China permits domestic banks to conduct offshore business
Beijing: Chinese banks in the Shanghai Free Trade Zone (FTZ) have been allowed to conduct offshore business, a move further liberalising financial markets as part of new reforms initiated by the world's second largest economy to halt its slow down.
Chinese banks in the FTZ which is being set up on a experimental basis will be permitted to provide services to depositors who are residents in other countries.
Shanghai FTZ, a testing ground for financial reform, will also allow eligible foreign financial institutions to set up banks, and team up with qualified domestic banks in joint-ventures.
Some domestic banks, such as Bank of Shanghai, China Construction Bank, the Industrial and Commercial Bank of China and Shanghai Pudong Development Bank announced that they were approved to set up branch banks in the FTZ, state-run Xinhua news agency reported today.
Shanghai Pudong Development Bank sees the FTZ as a great opportunity to provide clients with services based on its offshore and onshore financial platforms.
The bank has been researching capital account convertibility and Renminbi (RMB) cross-border use, and will issue a comprehensive plan on financial services once FTZ policies are fully in place.
Trade and openness in the FTZ service sector need to be supported by major financial reforms such as full convertibility of the yuan and freer capital flows, said Lian Ping, chief economist at the Bank of Communications.
China Construction Bank will grant large credit extensions in the FTZ to support infrastructure construction, international commodity trading, service outsourcing, cross-border mergers, acquisitions and other major projects.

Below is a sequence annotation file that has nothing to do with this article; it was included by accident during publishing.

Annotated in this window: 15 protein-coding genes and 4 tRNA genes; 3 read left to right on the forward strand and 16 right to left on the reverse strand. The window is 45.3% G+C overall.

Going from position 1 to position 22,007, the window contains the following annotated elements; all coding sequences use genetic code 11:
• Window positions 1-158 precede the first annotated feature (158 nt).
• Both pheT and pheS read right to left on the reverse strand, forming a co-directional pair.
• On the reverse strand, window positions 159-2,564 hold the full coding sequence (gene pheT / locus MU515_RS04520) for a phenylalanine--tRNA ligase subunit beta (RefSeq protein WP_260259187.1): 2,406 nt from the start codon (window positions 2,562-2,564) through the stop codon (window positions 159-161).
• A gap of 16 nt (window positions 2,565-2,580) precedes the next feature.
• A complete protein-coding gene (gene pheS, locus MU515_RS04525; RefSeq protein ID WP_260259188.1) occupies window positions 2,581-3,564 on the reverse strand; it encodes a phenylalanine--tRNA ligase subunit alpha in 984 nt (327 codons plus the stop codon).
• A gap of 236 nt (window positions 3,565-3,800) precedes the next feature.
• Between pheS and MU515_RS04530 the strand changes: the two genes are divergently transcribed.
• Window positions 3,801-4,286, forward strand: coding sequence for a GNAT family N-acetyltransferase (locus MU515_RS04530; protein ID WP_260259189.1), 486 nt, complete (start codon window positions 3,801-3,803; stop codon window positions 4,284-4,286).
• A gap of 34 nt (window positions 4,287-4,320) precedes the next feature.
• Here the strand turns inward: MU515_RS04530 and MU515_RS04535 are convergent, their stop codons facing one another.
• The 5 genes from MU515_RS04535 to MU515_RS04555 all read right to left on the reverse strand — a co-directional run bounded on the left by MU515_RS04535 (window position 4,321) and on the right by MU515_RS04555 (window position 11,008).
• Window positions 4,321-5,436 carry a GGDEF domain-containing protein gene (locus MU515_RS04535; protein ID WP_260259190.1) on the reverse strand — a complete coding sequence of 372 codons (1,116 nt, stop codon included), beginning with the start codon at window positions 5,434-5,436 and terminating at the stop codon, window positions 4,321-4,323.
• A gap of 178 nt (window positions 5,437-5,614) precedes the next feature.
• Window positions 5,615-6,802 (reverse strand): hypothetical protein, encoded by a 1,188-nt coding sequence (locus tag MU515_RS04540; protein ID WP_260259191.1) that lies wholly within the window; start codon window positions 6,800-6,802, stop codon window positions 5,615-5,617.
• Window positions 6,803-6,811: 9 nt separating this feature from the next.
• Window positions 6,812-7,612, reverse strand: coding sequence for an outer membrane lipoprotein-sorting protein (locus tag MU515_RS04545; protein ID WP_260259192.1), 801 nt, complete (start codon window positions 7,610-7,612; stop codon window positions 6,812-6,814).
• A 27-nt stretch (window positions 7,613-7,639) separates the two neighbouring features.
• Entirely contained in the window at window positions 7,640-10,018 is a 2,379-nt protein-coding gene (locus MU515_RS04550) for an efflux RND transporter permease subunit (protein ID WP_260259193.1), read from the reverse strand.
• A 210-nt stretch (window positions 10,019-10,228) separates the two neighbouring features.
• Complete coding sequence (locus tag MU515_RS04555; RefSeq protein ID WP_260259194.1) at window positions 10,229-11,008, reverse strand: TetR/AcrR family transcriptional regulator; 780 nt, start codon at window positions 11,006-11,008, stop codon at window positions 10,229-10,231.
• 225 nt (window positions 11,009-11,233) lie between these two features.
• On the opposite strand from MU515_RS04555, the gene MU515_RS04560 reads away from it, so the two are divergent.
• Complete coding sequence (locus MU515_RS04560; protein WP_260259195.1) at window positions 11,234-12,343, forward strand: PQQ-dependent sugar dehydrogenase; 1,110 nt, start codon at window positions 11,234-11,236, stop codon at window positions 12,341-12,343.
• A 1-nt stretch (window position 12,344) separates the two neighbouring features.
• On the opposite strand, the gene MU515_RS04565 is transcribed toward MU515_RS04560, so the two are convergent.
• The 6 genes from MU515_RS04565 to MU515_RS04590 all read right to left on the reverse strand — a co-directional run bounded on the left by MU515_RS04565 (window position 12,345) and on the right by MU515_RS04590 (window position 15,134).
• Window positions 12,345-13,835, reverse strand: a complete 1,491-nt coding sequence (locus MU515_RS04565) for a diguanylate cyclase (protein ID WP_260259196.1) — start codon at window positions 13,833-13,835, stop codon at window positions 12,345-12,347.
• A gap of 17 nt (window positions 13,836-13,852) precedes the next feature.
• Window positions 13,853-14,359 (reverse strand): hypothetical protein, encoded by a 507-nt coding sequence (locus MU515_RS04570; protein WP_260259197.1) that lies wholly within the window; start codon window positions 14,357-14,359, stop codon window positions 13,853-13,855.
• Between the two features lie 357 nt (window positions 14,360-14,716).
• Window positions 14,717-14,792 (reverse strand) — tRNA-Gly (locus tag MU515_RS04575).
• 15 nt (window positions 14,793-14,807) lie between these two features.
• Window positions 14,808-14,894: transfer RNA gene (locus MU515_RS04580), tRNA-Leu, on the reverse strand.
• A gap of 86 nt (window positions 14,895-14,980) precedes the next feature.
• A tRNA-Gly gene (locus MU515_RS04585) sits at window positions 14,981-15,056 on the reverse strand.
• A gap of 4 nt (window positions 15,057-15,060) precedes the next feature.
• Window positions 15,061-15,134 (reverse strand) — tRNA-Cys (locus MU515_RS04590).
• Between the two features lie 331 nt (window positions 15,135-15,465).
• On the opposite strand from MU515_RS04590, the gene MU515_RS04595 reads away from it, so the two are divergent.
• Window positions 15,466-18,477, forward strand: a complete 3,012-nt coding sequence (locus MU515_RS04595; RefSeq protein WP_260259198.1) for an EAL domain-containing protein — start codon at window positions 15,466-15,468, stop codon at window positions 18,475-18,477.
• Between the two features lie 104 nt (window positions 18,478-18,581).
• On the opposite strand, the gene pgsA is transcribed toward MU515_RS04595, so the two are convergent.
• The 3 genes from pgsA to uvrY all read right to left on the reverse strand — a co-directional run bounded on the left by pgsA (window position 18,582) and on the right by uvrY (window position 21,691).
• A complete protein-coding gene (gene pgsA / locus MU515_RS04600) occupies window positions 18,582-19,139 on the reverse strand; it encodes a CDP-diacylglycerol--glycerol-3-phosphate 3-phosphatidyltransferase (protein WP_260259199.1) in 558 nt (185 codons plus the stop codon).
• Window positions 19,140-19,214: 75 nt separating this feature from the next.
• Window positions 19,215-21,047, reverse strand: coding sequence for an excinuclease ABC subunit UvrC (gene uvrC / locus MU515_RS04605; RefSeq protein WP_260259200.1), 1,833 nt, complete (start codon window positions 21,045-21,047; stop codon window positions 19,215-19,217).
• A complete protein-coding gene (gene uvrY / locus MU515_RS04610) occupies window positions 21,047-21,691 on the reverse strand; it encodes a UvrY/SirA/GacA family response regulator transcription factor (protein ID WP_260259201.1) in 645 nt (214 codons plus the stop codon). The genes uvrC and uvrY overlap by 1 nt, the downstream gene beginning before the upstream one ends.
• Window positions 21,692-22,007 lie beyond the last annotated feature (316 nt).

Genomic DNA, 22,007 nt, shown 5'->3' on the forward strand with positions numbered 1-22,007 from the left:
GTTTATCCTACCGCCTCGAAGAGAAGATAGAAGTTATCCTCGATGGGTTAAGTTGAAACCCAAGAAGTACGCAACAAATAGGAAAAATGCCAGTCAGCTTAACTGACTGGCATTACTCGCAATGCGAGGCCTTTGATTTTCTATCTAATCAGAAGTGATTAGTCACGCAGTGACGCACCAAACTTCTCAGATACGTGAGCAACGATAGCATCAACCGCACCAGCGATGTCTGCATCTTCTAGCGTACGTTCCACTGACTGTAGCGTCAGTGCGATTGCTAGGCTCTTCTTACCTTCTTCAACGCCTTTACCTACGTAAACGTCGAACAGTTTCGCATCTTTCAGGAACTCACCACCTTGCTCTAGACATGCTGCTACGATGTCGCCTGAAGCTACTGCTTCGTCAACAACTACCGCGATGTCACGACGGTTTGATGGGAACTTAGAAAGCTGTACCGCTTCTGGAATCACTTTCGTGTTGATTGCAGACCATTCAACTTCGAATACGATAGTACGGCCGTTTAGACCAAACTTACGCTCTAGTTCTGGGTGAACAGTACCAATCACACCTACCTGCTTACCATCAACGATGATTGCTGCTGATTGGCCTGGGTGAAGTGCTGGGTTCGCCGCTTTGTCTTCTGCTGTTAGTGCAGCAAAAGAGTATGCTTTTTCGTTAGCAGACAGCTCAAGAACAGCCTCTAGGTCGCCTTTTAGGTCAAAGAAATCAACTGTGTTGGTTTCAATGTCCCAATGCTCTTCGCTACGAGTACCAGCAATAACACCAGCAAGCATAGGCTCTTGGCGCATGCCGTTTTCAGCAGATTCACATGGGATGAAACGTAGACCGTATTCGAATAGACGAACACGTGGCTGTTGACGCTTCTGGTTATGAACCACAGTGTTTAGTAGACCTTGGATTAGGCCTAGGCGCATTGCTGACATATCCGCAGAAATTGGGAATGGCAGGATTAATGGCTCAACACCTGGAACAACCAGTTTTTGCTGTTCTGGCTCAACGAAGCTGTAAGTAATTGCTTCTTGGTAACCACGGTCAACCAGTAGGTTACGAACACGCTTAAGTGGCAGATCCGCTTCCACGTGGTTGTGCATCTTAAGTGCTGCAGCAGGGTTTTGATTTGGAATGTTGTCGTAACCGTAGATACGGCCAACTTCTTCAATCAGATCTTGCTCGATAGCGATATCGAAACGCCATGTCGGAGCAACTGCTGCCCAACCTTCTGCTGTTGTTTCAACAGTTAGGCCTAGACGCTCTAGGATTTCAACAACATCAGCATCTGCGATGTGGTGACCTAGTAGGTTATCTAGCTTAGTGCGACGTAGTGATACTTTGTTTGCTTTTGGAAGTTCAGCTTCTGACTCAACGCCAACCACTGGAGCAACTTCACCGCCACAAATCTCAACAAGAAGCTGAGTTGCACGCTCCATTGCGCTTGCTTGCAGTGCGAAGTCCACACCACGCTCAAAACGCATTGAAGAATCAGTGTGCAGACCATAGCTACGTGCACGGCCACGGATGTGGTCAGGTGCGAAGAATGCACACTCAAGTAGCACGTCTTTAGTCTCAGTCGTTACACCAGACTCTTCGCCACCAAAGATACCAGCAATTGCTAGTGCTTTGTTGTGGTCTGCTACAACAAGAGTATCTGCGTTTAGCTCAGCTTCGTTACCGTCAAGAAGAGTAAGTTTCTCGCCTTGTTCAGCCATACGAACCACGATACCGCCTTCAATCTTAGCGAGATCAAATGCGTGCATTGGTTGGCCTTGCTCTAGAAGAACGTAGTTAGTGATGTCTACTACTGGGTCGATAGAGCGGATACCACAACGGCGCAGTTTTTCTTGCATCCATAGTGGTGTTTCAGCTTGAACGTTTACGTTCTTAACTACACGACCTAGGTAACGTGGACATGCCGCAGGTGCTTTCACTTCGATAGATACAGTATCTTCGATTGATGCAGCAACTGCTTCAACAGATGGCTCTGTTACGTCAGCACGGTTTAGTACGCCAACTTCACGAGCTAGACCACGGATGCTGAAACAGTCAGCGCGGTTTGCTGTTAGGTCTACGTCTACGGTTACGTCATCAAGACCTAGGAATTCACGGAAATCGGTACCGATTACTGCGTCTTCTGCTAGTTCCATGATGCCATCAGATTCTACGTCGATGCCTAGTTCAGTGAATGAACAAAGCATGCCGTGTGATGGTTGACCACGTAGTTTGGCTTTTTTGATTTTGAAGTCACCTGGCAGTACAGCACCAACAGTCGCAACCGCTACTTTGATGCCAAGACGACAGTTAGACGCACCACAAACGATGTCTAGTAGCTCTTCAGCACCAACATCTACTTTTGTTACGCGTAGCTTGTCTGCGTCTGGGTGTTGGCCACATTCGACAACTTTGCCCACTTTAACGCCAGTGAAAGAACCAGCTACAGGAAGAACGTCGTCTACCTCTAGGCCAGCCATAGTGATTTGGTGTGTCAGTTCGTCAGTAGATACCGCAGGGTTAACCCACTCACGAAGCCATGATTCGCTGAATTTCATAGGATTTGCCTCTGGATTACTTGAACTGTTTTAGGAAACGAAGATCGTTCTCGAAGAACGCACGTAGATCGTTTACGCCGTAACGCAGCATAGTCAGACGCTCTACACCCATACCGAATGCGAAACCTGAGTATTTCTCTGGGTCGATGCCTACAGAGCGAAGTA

It will make the FTZ a platform for financial innovation on RMB capital account convertibility, commodity trading platforms and cross-border RMB businesses.
"The joy of the Shanghai FTZ is that it is an open platform where foreign and Chinese companies compete on a level-playing field," Shen Minggao, chief economist at Citibank said.
China aims to lift the zone up to international standards featuring convenient investment and trade, free exchange of currencies, efficient supervision and a sound legal environment after two to three years of tests, according to the detailed plan announced yesterday.
The plan also establishes a foreign exchange management mechanism adaptable to trade and investment reform in the zone.
The new plan is expected to attract more MNCs.
Shanghai was home to 432 MNCs by the end of August this year, with another 277 foreign investment companies and 361 research and development centres can come up in the future.
The Shanghai FTZ, a pet project of Premier Li Keqiang is expected to pose a stiff competition to international trade hub Hong Kong.
The new experimental FTZ is envisaged to test how it could boost FDI and reignite the slowing down of world's second largest economy.